Degree Type

Dissertation

Date of Award

1990

Degree Name

Doctor of Philosophy

Department

Geological and Atmospheric Sciences

First Advisor

Tsing-Chang Chen

Abstract

A linear transient nine-level primitive equation model has been developed to test three hypothesized mechanisms (residual, transient, and remote forcing) by which the blocking is initiated and maintained. Residual forcing consists of the time-average of the product of perturbations and diabatic heating anomaly. Transient forcing is represented by the time-average of the divergence of the vorticity flux with only synoptic-synoptic wave interactions. Remote forcing is derived from outgoing longwave radiation (OLR) using a vertical distribution of parameter;The model forcing is based on blocking anomalies, which is the difference between the blocking and nonblocking composites. The standing mode of the model is the nonblocking composite flow and the transient mode is the blocking anomaly flow;The results of model simulations show that both the Pacific and Atlantic control runs (including all three forcings) can simulate blocking in terms of spectral and energetics analyses, its time evolution and its spatial structure. By comparing different forcing experiments with the control run, we investigate the effect of the three forcings on the formation of blocking;The results of experiments show that residual forcing is the primary forcing for the formation and maintenance of both Pacific and Atlantic blocking, although the mechanisms which cause blocking in these two oceans are different. Pacific blocking is forced by the amplification of ultralong waves, either baroclinically or barotropically. Atlantic blocking occurs because of feedback effects between intense synoptic-scale waves and ultralong waves. The model simulations also suggest that if the statistical characteristics of forcing are correctly presented, the model will produce the correct climate;Time-mean transient forcing is a minor forcing in the formation and maintenance of both Pacific and Atlantic blocking. The intensity and location of blocking are only slightly affected;Experiments with tropical (remote) forcing indicate that this forcing does not directly intensify the blocking flow, but rather amplifies the divergence circulations (and enhances the splitting of strong westerly flow) to provide a favorable environment for the formation of blocking.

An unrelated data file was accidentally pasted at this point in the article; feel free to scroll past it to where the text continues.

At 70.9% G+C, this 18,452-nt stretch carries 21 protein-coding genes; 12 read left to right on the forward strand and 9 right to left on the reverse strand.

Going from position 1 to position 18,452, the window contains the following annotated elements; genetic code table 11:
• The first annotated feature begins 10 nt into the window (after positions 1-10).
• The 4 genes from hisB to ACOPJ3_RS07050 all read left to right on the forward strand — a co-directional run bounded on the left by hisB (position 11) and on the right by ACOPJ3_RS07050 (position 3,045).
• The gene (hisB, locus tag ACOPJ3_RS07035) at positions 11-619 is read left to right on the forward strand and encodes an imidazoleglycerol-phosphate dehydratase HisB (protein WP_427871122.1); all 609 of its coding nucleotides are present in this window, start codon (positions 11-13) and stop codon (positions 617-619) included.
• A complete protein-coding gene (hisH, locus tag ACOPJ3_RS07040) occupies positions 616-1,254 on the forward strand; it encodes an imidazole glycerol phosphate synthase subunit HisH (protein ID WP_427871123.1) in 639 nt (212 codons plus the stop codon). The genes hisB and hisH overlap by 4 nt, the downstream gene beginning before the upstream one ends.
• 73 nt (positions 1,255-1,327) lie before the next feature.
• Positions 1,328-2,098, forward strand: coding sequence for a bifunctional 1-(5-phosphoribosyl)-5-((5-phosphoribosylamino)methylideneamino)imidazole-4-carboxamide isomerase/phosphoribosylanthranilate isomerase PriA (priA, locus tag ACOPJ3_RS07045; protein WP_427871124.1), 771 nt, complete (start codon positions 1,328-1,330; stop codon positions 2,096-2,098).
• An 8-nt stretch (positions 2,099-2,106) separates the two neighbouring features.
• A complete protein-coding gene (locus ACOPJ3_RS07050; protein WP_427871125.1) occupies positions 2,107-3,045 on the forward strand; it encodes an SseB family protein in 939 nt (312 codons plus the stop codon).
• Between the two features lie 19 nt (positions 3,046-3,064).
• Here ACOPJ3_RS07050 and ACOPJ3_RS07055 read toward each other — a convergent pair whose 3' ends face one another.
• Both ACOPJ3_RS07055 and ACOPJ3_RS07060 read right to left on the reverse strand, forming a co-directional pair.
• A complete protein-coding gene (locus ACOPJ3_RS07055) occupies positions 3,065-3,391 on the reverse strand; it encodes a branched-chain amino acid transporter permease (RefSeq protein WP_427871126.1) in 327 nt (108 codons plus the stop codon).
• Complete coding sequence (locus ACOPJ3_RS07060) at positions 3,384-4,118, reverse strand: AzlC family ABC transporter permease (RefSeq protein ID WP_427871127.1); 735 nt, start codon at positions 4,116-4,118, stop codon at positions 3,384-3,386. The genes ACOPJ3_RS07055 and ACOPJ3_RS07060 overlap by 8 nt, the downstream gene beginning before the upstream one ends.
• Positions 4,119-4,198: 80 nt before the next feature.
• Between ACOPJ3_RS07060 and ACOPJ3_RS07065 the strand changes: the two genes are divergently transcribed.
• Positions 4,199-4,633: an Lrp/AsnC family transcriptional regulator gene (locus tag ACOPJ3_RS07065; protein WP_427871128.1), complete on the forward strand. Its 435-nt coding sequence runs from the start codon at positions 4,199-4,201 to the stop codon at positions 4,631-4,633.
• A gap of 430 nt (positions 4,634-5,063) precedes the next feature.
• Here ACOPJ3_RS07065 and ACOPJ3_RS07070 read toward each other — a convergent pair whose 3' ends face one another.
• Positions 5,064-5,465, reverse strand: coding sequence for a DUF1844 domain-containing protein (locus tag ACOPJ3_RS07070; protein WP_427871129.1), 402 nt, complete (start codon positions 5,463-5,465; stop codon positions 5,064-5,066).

DOI

https://doi.org/10.31274/rtd-180813-9419

Publisher

Digital Repository @ Iowa State University, http://lib.dr.iastate.edu/

Copyright Owner

Ren-Yow Tzeng

Language

en

Proquest ID

AAI9110574

File Format

application/pdf

File Size

175 pages

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